The girls spoke about the importance of addressing issues that impact girls here in Canada, and around the world, and galvanized even our youngest students to believe that they too have a voice and can make a difference.
During an assembly, one of the young speakers stated: “I am a feminist; I am not interested in putting down men or taking over the world, I simply want to ‘raise up’ women to an equal place, and the best way to do this is through education and making people aware of the challenges that many women around the world face.” This statement resonated with me, and brought me back to my experience in Kenya this past summer.
I spent two weeks in August building a school (to be truthful, two classrooms) with Me to We in a small village called Ingleswani, which is located in the heart of the Masai Mara plains.
As we drove out of Nairobi and towards our destination in Masai Mara, the scenery constants were the red earth, the bumpy roads, the sporadic vegetation and the randomly placed acacia trees in the distance. Each morning we would wake to a herd of wildebeests, zebras, giraffes and gazelles grazing just outside our tent camp.
In contrast to this spectacular scenery were the day-to-day challenges faced by the people of Ingleswani: limited access to clean water (the closest watering hole was 4 km away); a diet consisting of chai tea in the morning and two meals of maize porridge or bread to tide them over for the rest of the day; diseases unheard of in North America (and the risk of succumbing to illnesses that would put you or I on bed rest for a couple of days); and limited opportunities to go to school.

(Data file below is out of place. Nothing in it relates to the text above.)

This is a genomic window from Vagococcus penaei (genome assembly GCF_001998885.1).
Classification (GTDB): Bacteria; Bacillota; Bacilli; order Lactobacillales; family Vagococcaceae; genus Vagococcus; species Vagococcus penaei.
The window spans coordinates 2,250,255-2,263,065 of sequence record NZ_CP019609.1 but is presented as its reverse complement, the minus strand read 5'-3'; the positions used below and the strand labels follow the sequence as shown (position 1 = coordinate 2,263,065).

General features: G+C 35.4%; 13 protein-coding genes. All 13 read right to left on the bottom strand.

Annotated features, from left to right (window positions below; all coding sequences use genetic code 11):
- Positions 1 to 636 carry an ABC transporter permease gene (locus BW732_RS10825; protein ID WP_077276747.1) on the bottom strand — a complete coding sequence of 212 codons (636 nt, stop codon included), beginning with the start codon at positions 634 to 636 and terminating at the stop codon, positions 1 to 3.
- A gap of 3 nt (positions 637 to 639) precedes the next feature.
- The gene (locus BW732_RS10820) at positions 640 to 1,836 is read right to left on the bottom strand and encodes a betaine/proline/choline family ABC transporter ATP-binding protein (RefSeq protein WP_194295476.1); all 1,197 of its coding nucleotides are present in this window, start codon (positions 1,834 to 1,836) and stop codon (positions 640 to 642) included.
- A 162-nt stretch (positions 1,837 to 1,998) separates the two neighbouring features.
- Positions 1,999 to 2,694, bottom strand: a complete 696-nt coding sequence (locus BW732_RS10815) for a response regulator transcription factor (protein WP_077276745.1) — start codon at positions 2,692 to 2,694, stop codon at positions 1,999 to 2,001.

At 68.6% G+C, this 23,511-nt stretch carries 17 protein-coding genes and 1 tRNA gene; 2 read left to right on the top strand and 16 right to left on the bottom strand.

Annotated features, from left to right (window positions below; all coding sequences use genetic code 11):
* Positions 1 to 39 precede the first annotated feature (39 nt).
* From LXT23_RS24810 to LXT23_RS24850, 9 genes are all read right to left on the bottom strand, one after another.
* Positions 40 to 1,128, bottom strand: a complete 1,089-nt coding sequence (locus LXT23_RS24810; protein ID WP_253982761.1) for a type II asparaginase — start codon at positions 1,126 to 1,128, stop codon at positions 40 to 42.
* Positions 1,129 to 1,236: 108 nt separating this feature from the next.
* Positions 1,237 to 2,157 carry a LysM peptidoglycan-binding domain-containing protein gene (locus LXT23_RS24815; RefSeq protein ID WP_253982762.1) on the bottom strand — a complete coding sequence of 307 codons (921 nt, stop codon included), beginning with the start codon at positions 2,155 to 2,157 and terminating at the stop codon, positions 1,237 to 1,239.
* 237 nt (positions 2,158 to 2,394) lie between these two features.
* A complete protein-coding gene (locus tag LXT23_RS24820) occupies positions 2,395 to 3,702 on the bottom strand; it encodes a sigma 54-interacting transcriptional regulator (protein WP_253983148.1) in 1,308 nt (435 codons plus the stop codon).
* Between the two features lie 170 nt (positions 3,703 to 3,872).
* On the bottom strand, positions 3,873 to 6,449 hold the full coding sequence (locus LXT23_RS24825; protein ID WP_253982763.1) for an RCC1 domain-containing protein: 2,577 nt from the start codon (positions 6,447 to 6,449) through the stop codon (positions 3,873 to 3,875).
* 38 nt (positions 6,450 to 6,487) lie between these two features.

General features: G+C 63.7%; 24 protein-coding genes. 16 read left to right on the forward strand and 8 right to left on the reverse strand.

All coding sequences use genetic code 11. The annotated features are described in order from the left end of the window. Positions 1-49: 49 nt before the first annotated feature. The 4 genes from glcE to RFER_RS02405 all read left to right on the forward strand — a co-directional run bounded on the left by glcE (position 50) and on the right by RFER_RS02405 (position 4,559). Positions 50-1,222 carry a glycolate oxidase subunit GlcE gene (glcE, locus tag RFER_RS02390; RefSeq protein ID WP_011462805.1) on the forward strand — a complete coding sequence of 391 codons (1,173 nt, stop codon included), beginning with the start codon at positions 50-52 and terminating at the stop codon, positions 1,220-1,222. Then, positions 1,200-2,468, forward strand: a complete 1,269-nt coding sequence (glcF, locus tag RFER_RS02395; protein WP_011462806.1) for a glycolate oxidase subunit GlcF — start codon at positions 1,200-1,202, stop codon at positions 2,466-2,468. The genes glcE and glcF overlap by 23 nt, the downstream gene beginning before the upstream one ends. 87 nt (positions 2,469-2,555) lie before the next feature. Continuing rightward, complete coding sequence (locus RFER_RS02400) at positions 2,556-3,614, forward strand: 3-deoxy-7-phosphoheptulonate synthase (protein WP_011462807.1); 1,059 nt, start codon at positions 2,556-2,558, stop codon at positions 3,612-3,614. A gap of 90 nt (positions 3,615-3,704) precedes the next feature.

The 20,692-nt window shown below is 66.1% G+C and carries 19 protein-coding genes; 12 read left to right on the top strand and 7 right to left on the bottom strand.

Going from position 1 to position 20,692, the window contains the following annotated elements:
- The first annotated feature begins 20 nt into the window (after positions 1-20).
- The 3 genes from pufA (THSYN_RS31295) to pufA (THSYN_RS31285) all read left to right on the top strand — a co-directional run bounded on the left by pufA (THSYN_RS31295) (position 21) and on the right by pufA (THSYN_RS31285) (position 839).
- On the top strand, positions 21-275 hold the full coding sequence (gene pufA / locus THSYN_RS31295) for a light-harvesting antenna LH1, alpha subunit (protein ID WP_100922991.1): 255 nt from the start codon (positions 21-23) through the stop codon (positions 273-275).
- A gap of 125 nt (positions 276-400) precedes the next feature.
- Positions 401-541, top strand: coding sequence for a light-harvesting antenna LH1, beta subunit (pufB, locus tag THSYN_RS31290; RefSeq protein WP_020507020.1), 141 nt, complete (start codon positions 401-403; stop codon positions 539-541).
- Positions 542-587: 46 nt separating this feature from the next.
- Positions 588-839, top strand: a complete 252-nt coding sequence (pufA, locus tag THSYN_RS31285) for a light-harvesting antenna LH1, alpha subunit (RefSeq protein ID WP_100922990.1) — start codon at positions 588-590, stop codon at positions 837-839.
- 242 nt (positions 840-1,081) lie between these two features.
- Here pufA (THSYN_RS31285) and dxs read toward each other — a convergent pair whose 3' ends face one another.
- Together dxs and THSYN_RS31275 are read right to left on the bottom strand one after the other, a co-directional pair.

Although free primary education was instituted in Kenya in 2003, many of the children have to work in order for their families to survive. Even if they are able to go to school, they sometimes have to travel long distances to attend a classroom that is overcrowded, antiquated and a far cry from the learning environments that exist here.
For these children, girls in particular, the desire to go school is immense. They welcomed us each time we encountered them on the road and took great pride in their English and all that they were learning.
The experience was a reminder that an education is a gift that we often take for granted and yet, for the people in these impoverished areas, access to an education is truly a dream for a better future.
It was inspiring to hear the young women from the Because I am a Girl Speakers Bureau explain the role of education in empowering girls all over the world to change not only their own lives, but the lives of everyone around them for the better.
To Alisha, Maneesa, Julia and Adiba: I applaud you for your commitment and your passion. It was an honour to have you!
Because I am a Girl is Plan’s global initiative to end gender inequality, promote girls’ rights and lift millions of girls – and everyone around them – out of poverty. For more information, visit www.becauseiamagirl.ca.